New labels required by the revision of the hazard communication standard (29 CFR 1910.1200) to incorporate GHS amendments will look and read somewhat differently from previously approved label formats.
Of course the purpose of the new labels, tags, and markings remains as always to give employees an immediate warning of hazardous chemicals and a reminder that more detailed information is available.
There are three key elements required for all new chemical labels:
1. Text in English. Each hazardous chemical label, tag, or marking must be prominently displayed, and text must be in English. Other languages may also be included, if appropriate, but can't be substituted for English.
2. Product identifier. The label, tag, or marking must include a “product identifier.” The product identifier is the name or number that enables the user to identify the chemical. The identifier must allow cross-references to be made among the list of hazardous chemicals required in the written hazard communication program, the label, and the safety data sheet (SDS).
3. Signal word, pictogram, hazard statement, precautionary statement, and contact information. In addition to the product identifier, all of the following information must be provided together on a chemical label, tag, or marking, and in compliance with the requirements of Appendix C of the standard:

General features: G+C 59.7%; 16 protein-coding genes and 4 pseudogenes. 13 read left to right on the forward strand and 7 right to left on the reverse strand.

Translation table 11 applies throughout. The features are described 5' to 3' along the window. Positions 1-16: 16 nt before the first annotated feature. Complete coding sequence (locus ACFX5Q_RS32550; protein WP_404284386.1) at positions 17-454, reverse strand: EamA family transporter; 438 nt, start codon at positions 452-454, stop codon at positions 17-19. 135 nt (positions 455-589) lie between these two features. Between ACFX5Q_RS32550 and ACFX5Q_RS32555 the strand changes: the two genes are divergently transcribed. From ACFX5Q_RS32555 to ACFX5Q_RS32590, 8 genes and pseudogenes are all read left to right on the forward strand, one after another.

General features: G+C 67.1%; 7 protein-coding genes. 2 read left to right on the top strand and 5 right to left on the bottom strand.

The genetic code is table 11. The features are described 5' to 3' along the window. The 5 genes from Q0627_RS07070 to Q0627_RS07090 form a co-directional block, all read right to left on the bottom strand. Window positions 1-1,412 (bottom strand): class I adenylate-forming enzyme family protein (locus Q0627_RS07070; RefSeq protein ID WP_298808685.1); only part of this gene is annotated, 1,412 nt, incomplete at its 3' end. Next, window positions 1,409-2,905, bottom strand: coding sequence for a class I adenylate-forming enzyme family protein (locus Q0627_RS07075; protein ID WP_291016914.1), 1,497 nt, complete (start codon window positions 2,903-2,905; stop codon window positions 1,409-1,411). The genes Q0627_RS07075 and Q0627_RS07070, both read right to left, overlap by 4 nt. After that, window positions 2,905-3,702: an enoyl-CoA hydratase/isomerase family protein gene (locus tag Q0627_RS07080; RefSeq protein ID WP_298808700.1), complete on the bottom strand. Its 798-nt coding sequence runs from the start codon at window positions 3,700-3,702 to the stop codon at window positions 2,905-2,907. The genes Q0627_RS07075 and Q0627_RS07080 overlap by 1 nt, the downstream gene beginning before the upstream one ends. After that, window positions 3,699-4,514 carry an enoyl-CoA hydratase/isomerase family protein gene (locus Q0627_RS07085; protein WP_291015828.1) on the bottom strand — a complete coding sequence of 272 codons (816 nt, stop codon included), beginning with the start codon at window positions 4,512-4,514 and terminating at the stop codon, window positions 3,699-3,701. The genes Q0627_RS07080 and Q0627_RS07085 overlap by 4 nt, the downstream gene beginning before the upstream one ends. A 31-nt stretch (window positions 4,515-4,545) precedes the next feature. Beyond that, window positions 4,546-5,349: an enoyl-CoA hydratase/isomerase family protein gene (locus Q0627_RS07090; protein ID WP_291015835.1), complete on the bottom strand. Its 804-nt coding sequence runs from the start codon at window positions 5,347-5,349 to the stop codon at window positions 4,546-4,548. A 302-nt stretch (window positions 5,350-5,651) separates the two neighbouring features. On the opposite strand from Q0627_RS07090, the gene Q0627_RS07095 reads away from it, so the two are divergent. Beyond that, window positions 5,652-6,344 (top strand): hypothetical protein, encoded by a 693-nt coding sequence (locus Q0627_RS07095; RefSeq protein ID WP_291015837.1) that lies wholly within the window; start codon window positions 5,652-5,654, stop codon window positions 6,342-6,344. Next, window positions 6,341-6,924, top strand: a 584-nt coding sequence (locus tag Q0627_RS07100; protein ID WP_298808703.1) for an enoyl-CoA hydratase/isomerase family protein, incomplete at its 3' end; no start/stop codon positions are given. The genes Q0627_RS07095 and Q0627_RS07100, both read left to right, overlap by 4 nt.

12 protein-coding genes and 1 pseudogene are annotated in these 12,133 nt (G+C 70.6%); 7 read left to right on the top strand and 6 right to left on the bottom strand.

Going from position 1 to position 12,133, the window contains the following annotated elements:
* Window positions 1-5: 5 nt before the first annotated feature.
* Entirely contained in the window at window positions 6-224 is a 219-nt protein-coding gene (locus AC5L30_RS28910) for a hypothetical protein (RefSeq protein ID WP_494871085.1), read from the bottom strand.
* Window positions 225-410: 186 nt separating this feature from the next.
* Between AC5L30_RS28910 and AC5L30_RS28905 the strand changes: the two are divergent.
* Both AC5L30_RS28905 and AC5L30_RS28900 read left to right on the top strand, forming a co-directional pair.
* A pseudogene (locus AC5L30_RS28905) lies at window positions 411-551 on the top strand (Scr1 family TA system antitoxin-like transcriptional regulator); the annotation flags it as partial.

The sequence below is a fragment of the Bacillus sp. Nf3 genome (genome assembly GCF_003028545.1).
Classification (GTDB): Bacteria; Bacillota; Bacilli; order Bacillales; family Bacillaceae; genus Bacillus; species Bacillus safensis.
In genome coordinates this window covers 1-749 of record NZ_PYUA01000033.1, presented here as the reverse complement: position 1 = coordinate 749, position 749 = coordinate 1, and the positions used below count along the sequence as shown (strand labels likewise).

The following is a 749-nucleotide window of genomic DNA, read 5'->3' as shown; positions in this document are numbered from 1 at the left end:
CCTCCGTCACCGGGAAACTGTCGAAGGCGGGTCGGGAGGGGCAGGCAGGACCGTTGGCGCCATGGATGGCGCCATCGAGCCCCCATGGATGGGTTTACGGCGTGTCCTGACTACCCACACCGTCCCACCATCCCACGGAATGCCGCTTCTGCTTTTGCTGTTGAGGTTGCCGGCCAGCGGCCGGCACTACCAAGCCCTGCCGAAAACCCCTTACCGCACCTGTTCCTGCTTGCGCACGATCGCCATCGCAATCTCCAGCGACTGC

Click this link to see samples of a variety of labels.
Get ready for compliance with the new OSHA amendments to HazCom. BLR's GHS Compliance Focus will help you understand how GHS changes hazard communication requirements and what you need to do to comply. Try it.
A chemical manufacturer, importer, or distributor that becomes aware of any significant new information about the hazards of a chemical must revise the labels for the chemical within 6 months of becoming aware of the new information and make sure the labels on containers of hazardous chemicals shipped after that time contain the new information.
If the chemical is not currently produced or imported, the information must be added to the label before the chemical is shipped again.
Chemical manufacturers, importers, and distributors must ensure that each container of hazardous chemicals leaving the workplace is labeled, tagged, or marked in a manner that does not conflict with the requirements of the Hazardous Materials Transportation Act (49 CFR 173), administered by the U.S. DOT.
BLR's GHS Compliance Focus provides the compliance dates along with a side-by-side comparison of the HazCom standard before and after the GHS amendments. Get the details.
As an alternative to labeling all individual process containers, you can:
But remember, any alternative labeling method must be consistent with the GHS label system. All information supplied on the alternative labels must be consistent with the GHS label system. There must be no conflicting hazard statement and pictogram.
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